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Heterozygous D90A-SOD1 mutation in a patient with facial onset sensory motor neuronopathy (FOSMN) syndrome: a bridge to amyotrophic lateral sclerosis
  1. Eleonora Dalla Bella1,
  2. Andrea Rigamonti2,
  3. Vittorio Mantero2,
  4. Michela Morbin3,
  5. Stefania Saccucci3,
  6. Cinzia Gellera4,
  7. Gabriele Mora5,
  8. Giuseppe Lauria1
  1. 1Headache and Neuroalgology Unit, IRCCS Foundation, Carlo Besta Neurological Institute, Milan, Italy
  2. 2Department of Neurology, Alessandro Manzoni General Hospital, Lecco, Italy
  3. 3Department of Neuropathology, IRCCS Foundation, Carlo Besta Neurological Institute, Milan, Italy
  4. 4Clinical Pathology and Genetics Units, IRCCS Foundation, Carlo Besta Neurological Institute, Milan, Italy
  5. 5IRCCS Salvatore Maugeri Foundation, Milan, Italy
  1. Correspondence to Dr Giuseppe Lauria, Headache and Neuroalgology Unit & ALS Clinic, IRCCS Foundation, Carlo Besta Neurological Institute, Via Celoria, 11, Milan 20133, Italy; glauria{at}istituto-besta.it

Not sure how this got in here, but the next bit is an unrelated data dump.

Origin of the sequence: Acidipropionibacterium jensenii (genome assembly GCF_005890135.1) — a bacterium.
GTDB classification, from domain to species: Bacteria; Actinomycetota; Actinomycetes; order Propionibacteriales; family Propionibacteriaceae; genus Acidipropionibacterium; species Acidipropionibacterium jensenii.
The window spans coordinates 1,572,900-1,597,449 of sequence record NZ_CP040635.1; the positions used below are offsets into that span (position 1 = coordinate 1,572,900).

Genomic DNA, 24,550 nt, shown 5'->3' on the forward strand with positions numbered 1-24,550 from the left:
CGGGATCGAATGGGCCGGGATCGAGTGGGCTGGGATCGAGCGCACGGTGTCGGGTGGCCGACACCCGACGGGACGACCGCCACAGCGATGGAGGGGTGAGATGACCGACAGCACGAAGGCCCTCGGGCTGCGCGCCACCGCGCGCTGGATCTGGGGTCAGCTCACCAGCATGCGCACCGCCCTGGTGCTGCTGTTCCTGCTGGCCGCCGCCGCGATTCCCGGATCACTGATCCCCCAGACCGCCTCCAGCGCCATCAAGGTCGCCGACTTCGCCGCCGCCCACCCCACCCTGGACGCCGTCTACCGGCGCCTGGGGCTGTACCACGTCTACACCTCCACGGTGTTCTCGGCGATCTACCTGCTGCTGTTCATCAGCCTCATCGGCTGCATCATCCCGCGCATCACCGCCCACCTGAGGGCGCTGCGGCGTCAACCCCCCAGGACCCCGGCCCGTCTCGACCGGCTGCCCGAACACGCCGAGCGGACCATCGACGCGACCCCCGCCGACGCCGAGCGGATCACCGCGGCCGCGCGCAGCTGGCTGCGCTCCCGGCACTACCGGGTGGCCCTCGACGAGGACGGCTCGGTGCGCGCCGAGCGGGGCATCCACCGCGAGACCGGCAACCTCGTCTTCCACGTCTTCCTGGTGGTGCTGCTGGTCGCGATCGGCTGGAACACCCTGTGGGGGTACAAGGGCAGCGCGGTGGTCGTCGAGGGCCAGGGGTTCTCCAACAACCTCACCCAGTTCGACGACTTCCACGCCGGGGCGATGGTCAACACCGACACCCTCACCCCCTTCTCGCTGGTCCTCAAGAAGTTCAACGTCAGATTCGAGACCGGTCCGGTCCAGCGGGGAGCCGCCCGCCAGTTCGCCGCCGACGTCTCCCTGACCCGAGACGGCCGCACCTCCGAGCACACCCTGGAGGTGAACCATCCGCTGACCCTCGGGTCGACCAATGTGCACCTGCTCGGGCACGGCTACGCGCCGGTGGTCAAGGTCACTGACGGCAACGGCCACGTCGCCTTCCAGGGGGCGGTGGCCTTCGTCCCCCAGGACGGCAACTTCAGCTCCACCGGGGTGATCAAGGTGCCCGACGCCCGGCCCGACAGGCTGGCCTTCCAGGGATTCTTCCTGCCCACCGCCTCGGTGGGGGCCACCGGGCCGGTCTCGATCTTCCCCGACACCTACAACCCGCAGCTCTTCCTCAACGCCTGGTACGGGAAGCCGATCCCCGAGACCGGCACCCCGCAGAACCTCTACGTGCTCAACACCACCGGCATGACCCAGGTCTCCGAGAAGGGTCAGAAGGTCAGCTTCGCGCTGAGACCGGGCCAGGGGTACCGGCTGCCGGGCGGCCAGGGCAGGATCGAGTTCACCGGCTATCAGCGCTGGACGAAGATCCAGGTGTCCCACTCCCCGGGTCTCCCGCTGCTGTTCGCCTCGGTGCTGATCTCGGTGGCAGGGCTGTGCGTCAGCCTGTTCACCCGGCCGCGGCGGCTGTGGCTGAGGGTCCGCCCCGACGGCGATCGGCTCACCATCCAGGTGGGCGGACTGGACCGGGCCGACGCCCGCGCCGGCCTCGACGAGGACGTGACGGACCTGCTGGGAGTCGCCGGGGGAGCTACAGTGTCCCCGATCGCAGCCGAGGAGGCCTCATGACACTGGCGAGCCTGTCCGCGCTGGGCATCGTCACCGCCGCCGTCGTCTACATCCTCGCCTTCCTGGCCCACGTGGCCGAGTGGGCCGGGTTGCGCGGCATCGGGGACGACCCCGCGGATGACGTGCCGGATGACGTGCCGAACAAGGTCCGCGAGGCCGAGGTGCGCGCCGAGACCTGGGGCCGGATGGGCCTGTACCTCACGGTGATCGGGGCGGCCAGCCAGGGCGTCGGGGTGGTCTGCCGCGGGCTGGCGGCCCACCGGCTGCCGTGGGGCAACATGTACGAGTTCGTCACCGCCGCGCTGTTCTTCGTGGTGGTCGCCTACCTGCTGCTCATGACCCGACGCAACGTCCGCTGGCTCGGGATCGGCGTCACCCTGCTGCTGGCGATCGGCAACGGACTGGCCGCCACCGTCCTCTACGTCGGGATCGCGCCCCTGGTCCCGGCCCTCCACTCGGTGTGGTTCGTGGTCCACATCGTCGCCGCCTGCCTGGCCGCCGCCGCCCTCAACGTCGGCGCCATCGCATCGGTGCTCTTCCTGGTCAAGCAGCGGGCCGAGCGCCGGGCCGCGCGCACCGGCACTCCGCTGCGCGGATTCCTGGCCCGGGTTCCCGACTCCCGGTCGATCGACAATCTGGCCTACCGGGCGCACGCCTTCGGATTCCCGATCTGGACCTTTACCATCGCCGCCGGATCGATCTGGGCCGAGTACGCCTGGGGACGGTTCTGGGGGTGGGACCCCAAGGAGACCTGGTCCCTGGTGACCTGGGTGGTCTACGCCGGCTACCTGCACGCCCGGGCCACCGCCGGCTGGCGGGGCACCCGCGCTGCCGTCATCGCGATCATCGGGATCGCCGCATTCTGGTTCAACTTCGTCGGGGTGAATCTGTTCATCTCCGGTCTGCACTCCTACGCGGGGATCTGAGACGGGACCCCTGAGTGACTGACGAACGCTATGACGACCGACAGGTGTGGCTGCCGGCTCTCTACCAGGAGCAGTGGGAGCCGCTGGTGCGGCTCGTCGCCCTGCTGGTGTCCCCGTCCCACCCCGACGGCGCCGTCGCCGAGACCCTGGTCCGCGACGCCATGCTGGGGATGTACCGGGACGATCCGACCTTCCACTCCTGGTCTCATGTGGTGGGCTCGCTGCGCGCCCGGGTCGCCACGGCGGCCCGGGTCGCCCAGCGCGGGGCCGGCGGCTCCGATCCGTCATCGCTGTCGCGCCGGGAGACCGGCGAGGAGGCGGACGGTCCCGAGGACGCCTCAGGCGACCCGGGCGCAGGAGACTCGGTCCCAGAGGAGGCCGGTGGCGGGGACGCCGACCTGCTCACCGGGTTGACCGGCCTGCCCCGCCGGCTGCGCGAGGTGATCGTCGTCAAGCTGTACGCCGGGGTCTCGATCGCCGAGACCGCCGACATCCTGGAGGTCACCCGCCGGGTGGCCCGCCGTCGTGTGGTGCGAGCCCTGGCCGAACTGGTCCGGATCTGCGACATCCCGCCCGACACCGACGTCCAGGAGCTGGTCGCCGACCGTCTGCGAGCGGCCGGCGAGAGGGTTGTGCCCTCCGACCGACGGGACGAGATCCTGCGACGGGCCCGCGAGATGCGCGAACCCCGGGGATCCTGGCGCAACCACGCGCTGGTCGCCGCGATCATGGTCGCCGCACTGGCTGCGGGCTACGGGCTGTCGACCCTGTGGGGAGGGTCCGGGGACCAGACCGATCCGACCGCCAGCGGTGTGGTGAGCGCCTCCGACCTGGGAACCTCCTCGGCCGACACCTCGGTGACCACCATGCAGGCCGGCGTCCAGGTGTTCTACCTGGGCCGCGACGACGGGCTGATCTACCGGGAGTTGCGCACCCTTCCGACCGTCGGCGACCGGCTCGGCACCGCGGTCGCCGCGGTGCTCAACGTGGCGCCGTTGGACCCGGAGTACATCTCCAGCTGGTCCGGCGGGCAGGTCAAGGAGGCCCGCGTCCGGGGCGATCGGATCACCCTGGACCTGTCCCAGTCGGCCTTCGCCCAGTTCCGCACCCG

Abstract

Objective To describe a patient with facial onset sensory motor neuronopathy (FOSMN) syndrome associated with a heterozygous D90A mutation in superoxide dismutase (SOD1) gene.

Methods The patient underwent neurological and neurophysiologic examinations, including blink and jaw reflexes, sural nerve and skin biopsies, and analysis of TARDBP, FUS and C9ORF72 genes.

Results Neurological examination showed diffuse fasciculations, bulbar signs, hypotrophy and weakness of facial, neck, shoulder girdle and first interosseus muscles, and absent corneal reflex. Neurophysiologic studies demonstrated abnormal blink and jaw reflexes and reduced sensory nerve action potentials at upper limbs. Sural nerve and skin biopsies revealed mild loss of large and small nerve fibres. Genetic analysis demonstrated a heterozygous D90A-SOD1 mutation.

Conclusions FOSMN syndrome has been recently described in patients with slowly progressive bulbar and upper limb amyotrophy. Sensory symptoms, mainly involving the trigeminal territory, typically precede the onset of motor weakness by months or years. The pathogenesis of FOSMN syndrome is unknown and possible immune-mediated mechanisms have been claimed. Our findings support the hypothesis that FOSMN syndrome is a primary degenerative disorder that widens the spectrum of motor neuron diseases.

  • ALS
  • Neuropathy
  • Neurophysiol, Clinical
  • Trigeminal Nerve

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